NFC Championship lessons: Jimmy Garoppolo doesn’t have to pass for Niners to win

The 49ers once again showed they’re the most complete team in the NFL following their NFC Championship victory Sunday over the Packers. The one question remaining about San Francisco is whether Jimmy Garoppolo can win a game without the benefit of a dominant rushing attack, but frankly, that’s already been answered in many respects. Jimmy G is now 21-5 as Niners starting quarterback, never mind his impressive six-quarter showing as Tom Brady’s replacement in 2016.

Garoppolo may not be a great QB yet, but he’s not Ryan Tannehill, either. Kyle Shanahan should not dread putting the ball in his hands.

Of course, that doesn’t mean San Francisco wants to pin the game on Garoppolo. The Niners prefer dominating defenses on the ground, and allowing their ferocious pass-rush to wreck havoc on the opposing offense. That was the formula for their 37-20 win over the Packers, which let’s be real, was over by halftime. San Fran led 27-0 at the half.

The early betting line for Super Bowl 54 places the Chiefs at -1.5, meaning this matchup is setting up to be a pick ‘em. Before we place our bets for the big game, let’s take some time to review the lessons we learned from the Niners’ dominant NFC Championship showing.

Jimmy Garoppolo only threw eight passes in the NFC Championship, because he didn’t need to throw more. (Credit: Jeff Chiu — Associated Press)

Niners can win without Garoppolo throwing the ball

Garoppolo only attempted eight passes Sunday, because the 49ers averaged 6.8 yards per carry. Running back Raheem Mostert rushed for 220 yards on 29 carries with four touchdowns.

In other words, there was no reason for Garoppolo to throw. The Niners led the NFC in rushing this season, and they will try to run the football until they’re stopped.

Given Garoppolo’s propensity for turnovers — he threw 13 interceptions in the regular season — it’s understandable why Shanahan takes a conservative approach with him. On Sunday, the Niners’ running game gave them more than enough offense. Then their defense finished the job.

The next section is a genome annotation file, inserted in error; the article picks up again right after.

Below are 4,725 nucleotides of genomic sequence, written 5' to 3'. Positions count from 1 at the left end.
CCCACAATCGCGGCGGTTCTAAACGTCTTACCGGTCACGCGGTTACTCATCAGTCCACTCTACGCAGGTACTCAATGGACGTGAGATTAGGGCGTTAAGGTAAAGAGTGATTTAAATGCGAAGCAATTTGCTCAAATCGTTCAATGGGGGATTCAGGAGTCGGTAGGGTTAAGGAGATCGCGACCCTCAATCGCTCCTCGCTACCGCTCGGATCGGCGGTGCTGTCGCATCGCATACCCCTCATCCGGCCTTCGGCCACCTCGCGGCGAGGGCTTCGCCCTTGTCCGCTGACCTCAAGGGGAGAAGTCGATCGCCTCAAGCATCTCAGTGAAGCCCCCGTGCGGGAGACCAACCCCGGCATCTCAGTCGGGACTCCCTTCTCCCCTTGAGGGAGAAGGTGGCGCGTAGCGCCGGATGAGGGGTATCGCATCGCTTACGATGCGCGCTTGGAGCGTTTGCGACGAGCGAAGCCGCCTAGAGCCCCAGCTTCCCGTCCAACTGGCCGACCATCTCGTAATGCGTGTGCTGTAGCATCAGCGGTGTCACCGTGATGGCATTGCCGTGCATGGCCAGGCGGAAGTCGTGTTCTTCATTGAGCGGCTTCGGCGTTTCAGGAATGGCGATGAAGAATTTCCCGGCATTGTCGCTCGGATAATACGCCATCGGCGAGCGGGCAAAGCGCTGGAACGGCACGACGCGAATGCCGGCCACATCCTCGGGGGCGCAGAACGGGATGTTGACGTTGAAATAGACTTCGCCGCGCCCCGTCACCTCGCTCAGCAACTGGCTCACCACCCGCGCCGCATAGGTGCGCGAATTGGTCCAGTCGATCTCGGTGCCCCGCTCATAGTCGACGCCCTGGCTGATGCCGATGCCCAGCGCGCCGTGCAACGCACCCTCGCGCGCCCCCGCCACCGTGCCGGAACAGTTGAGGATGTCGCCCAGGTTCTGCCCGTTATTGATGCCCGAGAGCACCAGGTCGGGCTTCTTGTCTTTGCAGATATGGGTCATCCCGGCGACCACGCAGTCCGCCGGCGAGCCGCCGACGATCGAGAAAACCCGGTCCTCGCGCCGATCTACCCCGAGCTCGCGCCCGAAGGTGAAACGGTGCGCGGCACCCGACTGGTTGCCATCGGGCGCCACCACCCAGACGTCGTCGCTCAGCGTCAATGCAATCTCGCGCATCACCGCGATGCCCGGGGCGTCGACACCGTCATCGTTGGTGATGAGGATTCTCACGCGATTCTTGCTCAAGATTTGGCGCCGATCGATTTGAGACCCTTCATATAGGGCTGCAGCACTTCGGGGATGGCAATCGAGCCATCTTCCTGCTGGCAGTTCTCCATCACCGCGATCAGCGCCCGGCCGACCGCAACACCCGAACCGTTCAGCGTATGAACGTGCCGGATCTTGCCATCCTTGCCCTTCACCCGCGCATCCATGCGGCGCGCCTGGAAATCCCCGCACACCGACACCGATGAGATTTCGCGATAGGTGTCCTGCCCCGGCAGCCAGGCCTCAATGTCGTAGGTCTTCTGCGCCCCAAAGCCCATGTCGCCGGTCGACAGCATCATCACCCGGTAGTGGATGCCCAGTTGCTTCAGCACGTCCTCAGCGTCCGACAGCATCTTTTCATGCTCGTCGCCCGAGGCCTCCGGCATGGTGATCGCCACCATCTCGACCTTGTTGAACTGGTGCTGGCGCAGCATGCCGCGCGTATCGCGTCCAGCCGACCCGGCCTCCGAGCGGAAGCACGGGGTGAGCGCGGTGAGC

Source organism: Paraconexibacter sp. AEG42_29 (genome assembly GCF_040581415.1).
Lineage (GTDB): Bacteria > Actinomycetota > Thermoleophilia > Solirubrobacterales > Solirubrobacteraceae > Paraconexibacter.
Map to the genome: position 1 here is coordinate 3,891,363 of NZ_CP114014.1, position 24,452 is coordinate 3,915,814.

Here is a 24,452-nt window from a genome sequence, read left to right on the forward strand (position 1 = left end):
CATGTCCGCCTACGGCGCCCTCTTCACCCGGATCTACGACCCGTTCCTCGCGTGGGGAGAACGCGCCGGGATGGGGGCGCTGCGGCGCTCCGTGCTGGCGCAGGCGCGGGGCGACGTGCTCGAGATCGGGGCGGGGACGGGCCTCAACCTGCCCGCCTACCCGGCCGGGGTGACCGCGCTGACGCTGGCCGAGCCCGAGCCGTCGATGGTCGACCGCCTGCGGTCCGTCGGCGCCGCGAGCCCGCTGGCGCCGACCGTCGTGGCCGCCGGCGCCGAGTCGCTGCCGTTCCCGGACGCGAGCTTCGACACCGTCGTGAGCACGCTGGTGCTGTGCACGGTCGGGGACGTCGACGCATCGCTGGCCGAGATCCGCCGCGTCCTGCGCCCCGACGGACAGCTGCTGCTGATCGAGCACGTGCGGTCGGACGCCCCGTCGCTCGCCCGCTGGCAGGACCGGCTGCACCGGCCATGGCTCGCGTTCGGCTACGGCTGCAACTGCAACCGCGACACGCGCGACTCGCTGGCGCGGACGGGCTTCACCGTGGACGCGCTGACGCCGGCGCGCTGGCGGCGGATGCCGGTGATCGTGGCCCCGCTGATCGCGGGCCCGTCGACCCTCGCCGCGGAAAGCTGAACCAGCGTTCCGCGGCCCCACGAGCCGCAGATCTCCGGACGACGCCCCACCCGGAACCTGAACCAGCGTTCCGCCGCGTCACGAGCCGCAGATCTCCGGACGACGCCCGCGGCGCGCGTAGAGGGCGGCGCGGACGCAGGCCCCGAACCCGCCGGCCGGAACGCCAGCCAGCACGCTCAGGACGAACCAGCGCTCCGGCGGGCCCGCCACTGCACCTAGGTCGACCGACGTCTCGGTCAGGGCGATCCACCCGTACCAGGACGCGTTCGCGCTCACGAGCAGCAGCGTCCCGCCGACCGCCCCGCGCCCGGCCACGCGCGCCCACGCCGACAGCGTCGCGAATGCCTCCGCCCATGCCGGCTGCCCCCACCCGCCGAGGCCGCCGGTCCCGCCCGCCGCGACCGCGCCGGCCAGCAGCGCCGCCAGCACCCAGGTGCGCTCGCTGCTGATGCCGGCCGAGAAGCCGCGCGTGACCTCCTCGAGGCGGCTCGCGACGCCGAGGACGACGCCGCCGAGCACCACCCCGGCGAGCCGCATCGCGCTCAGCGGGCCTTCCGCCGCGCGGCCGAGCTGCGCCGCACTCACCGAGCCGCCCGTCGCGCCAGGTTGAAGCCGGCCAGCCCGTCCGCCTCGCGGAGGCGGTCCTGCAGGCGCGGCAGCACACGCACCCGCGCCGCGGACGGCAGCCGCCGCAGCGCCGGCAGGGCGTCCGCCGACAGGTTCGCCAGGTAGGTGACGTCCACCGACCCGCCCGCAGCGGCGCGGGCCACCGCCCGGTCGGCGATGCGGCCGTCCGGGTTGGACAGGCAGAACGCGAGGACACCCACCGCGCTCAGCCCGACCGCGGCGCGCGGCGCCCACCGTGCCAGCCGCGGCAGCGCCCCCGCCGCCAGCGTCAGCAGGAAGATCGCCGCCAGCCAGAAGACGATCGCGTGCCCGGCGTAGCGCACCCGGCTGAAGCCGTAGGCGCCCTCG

Niners D torments opposing QB’s

Though Aaron Rodgers finished with 326 yards and two touchdowns, remember: the Packers were held scoreless at halftime. Many of Rodgers’ numbers were accumulated in the second half, when the game was out of hand.

In the first half, Rodgers often looked rushed and confused, throwing a brutal interception to Emmanuel Moseley. That’s how quarterbacks typically react when they’re faced the constant pressure. The 49ers sacked Rodgers three times Sunday, with Bosa wrapping up four tackles in total.

Don’t let Kyle Shanahan’s baby face fool you: he’s a brilliant NFL coach (Credit: USA Today Sports)

Kyle Shanahan is an offensive genius

It’s fair to say Kyle Shanahan probably wouldn’t have a head coaching job if it weren’t for his surname. But make no mistake: his offensive brilliance justifies the nepotism.

Look no further than Mostert, who couldn’t stick with six organizations before signing on with the Niners this season. The wayward back rushed for 772 yards this year, making himself a valuable of the Niners’ backfield rotation.

Shanahan proved he belongs coaching at this level when he made Matt Ryan into an MVP. His work with the 49ers, and in particular the schemes he’s devised for their running backs, are the proverbial icing on his already stellar resume.

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